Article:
McDermott’s father worked for Con Edison. His young son used to think of him as Spider-Man jumping down into the tunnels “to keep the lights on” when an emergency call came in the middle of the night, and he left for work. Bill, Sr. took every overtime shift that the power company offered. Still, money was always short. Being the oldest, Bill was never shielded from the family’s financial challenges. “I had court side seats to the pressures that come with living paycheck-to-paycheck,” McDermott says. He vowed that his family’s poverty would stop with his generation.
His journey to the corner office began at age 11 when he started delivering newspapers in his Amityville, Long Island, neighborhood. He didn’t just toss and go, he got to know his customers and their needs – who wanted the paper behind the screen door, who wanted it wrapped. Early on, he became “keenly aware of the connection between my money and my customers’ happiness.” It remains the modus operandi to his success.
Fast forward to Bill at age 15. He has traded the paper route for a busboy job at an upscale Italian restaurant where he wore a tuxedo – which he actually liked – and a job in the local supermarket. After waiting in a long line to put in his application, he walked up to the manager and stuck out his hand, saying, “Mr. Kelly, I’m Bill McDermott and if you give me this job, I’ll be your best worker.”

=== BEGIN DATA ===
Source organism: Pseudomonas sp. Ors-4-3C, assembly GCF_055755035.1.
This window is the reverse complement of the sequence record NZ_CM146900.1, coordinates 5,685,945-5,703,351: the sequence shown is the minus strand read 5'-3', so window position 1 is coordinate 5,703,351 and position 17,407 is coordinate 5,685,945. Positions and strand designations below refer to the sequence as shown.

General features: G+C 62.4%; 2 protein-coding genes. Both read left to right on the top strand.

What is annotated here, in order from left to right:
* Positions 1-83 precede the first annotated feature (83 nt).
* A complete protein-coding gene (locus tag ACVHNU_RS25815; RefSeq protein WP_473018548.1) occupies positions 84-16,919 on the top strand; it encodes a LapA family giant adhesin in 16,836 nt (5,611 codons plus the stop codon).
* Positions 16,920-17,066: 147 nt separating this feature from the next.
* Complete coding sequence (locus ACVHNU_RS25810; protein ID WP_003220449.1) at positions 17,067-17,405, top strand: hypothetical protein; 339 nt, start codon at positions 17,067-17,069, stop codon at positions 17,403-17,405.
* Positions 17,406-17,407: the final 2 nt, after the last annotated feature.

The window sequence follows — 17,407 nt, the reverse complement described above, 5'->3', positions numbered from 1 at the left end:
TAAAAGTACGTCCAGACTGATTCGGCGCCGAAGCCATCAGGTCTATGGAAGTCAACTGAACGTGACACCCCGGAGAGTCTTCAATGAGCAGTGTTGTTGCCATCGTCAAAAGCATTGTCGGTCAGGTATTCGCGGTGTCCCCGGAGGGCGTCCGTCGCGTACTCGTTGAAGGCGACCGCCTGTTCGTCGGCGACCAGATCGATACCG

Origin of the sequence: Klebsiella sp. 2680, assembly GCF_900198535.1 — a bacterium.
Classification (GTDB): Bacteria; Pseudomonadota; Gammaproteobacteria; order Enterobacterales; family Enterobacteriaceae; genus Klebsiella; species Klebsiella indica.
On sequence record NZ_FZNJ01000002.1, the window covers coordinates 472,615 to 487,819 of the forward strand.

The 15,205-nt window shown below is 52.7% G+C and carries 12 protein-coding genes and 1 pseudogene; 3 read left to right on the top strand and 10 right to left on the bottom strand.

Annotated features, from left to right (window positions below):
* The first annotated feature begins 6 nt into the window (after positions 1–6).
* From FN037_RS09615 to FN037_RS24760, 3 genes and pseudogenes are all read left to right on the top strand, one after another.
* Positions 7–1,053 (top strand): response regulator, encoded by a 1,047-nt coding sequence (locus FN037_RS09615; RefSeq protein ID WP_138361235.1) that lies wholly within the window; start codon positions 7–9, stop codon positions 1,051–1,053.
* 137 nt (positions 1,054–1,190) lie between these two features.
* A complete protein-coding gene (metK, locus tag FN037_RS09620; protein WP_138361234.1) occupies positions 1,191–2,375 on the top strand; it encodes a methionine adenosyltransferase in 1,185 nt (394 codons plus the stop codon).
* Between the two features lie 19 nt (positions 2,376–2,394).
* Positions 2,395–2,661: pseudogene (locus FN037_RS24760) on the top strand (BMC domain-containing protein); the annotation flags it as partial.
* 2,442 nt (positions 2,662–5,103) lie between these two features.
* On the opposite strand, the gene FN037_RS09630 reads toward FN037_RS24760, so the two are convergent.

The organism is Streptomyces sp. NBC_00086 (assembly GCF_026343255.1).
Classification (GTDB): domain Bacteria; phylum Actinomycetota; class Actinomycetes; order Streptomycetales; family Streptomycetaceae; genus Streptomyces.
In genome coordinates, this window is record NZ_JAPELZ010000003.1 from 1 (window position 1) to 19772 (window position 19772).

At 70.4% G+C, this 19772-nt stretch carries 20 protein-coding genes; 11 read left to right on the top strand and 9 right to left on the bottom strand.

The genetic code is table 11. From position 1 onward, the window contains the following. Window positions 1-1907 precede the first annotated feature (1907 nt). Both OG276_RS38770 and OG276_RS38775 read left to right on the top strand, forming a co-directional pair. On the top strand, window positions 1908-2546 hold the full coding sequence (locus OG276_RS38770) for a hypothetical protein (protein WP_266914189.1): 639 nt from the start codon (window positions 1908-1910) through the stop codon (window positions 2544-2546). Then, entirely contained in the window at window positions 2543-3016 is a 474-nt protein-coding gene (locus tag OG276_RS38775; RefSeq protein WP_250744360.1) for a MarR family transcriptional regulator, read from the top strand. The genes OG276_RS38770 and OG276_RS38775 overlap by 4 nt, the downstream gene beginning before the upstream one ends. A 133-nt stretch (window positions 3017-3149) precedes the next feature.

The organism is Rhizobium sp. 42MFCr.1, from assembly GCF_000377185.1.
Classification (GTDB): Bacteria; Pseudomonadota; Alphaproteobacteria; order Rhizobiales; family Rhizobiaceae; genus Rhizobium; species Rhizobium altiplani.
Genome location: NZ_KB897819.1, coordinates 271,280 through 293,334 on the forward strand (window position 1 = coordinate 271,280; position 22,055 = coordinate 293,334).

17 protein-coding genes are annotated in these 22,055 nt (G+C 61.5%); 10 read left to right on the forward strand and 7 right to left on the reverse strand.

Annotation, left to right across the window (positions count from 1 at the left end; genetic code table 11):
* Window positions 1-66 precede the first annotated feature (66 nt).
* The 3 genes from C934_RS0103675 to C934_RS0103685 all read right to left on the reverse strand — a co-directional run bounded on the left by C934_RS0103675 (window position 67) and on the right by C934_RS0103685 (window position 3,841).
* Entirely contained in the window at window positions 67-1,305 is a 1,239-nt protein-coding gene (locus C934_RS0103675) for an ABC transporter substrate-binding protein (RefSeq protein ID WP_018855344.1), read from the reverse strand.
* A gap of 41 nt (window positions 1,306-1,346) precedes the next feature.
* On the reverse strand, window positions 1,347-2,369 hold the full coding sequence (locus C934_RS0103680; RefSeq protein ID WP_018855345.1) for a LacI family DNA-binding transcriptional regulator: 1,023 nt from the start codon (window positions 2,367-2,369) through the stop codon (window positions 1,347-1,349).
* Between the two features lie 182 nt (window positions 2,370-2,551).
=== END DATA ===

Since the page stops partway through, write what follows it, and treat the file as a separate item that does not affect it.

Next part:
So committed was he, that when he slashed his hand with a packing knife while opening boxes, he returned to work from the emergency room. He had 20 stitches in his hand but figured he owed Mr. Kelly 90 more minutes on the clock.
When Bill was 16, he worked in a deli. Within a year he bought the business for $7,000 on a promissory note due in a year. He sealed the deal by telling his lenders, “If I don’t make the payment, you own all the stock.” He talked his suppliers into giving him credit and he attracted young customers with video games, making a deal with the distributor for a 50/50 profit split. Under the 17-year-old’s management, the deli thrived. McDermott paid attention to his customers, remembering their personal stories, asking about their families, delivering to older people, and extending credit to those he knew were living paycheck-to-paycheck. He was still in high school, so his mother, father, brother Kevin, and sister Gennifer, as well as good friends, helped out. And when he enrolled in Dowling College, he scheduled his classes for mid-week so that he would be back at work for the busiest time.
After he graduated, McDermott sold the deli. It was, after all, only a means to an end. He paid off his college debts and bought his parents a vacation home in Myrtle Beach with what was left of the profits.